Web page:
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Ben Jones
Ben Jones, UK Lawyer
Category: Employment Law
Satisfied Customers: 49837
Experience:  Qualified Employment Solicitor - Please start your question with 'For Ben Jones'
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I am an apprentice in my 3rd year. The company I work for has

Customer Question

I am an apprentice in my 3rd year. The company I work for has just entered into an industrial dispute with UNITE over pay and working conditions. All overtime has been stopped. In response the company has stopped all training. This means I am no longer permitted to attend college to complete my studies as per me apprentice agreement. Is this legal?
Submitted: 3 years ago.
Category: Employment Law
Expert:  Ben Jones replied 3 years ago.
Ben Jones : Hello, my name is ***** ***** it is my pleasure to assist you with your question today. Are you part of the union?
JACUSTOMER-48j0nym9- :

No I am not part of the union

Ben Jones :

Hi, sorry I could not get back into my account for some reason hence the delay.

Just going back to your query, your employer is likely to be acting in breach of contract if they have stopped your training and no longer providing you with what they agreed to at the start of the apprenticeship. When you enter into an apprenticeship you are not only an employee of the company but also have a separate contract for training where the employer agrees to provide you with a certain standard of training and for a specific period of time. If they fail to do as initially agreed then they will be acting in breach of contract. There may be some clauses in the contract which state specific circumstances when they may stop the training or the apprenticeship in general, but it is unlikely the specific situation you are facing will be contained in there and you are usually looking at events such as gross misconduct on your part that allow this to happen.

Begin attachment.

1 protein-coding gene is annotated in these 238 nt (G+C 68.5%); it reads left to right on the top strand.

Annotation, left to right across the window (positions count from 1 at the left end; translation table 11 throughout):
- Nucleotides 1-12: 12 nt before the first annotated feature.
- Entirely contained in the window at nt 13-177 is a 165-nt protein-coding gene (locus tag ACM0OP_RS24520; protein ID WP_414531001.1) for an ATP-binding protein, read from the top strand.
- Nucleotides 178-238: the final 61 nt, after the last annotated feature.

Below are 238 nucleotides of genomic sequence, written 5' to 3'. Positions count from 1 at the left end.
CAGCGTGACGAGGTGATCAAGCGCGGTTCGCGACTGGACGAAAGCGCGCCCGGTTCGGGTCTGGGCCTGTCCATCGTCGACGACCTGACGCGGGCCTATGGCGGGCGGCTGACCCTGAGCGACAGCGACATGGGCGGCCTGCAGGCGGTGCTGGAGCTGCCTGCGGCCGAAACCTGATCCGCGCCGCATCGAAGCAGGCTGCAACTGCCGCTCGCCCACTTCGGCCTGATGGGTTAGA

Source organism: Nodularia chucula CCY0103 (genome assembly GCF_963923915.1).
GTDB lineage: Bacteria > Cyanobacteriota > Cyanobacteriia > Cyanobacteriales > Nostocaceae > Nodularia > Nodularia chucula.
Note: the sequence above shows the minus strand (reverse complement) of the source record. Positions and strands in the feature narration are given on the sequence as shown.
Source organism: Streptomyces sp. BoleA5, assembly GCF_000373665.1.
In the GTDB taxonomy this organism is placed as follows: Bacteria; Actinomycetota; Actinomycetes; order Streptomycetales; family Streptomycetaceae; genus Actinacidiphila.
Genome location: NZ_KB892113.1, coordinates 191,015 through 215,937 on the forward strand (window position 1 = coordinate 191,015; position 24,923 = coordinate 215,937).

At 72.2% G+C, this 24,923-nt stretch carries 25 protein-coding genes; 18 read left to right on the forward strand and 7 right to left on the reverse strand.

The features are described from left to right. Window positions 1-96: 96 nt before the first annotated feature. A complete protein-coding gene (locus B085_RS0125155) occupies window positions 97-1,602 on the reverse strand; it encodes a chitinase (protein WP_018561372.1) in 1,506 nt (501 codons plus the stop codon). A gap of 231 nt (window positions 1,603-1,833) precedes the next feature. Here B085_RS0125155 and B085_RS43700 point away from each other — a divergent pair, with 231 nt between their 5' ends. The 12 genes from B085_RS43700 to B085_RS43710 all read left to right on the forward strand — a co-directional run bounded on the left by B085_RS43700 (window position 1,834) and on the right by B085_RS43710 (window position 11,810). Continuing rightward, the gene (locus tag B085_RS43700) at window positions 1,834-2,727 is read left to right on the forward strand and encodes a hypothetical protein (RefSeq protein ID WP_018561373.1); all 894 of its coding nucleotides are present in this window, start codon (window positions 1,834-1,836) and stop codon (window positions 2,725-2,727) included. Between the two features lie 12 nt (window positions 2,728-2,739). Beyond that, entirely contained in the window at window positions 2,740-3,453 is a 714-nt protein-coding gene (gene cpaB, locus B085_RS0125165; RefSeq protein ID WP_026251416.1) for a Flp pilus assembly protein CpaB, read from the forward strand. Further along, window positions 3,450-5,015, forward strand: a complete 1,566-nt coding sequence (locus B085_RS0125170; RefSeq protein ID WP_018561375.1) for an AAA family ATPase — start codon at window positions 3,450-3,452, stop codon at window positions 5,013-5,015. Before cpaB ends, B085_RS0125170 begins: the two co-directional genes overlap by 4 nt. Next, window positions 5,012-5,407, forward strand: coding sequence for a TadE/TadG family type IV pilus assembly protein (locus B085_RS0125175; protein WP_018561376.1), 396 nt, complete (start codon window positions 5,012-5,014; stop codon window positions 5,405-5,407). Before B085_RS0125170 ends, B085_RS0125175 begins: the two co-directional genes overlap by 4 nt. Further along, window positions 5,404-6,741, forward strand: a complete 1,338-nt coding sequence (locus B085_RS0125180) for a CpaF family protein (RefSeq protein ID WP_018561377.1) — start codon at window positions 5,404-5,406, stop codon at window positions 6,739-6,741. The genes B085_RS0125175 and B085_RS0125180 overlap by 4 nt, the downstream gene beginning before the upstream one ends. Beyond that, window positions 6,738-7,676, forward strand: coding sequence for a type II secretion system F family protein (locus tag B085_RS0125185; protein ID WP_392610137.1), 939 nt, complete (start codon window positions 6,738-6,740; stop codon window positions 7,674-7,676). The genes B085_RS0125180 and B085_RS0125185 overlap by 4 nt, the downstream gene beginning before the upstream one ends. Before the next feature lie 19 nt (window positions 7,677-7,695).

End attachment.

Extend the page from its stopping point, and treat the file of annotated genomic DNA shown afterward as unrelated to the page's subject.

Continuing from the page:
You may therefore pursue the employer for breach of contract – whilst you are entitled to make a legal claim for that, this should only be done as a last resort and you need to try and resolve this directly with them first if possible. This can be done by raising an internal grievance and making it clear that they are in breach of contract. You may also threaten legal action in the hope it sways their mind but if they do not resolve this, then at least you know you have that as an option.

Hope this clarifies your position? If you could please let me know that would be great, thank you

Ben Jones :

Please let me know if this has answered your original question or if you need me to clarify anything else for you in relation to this? Thanks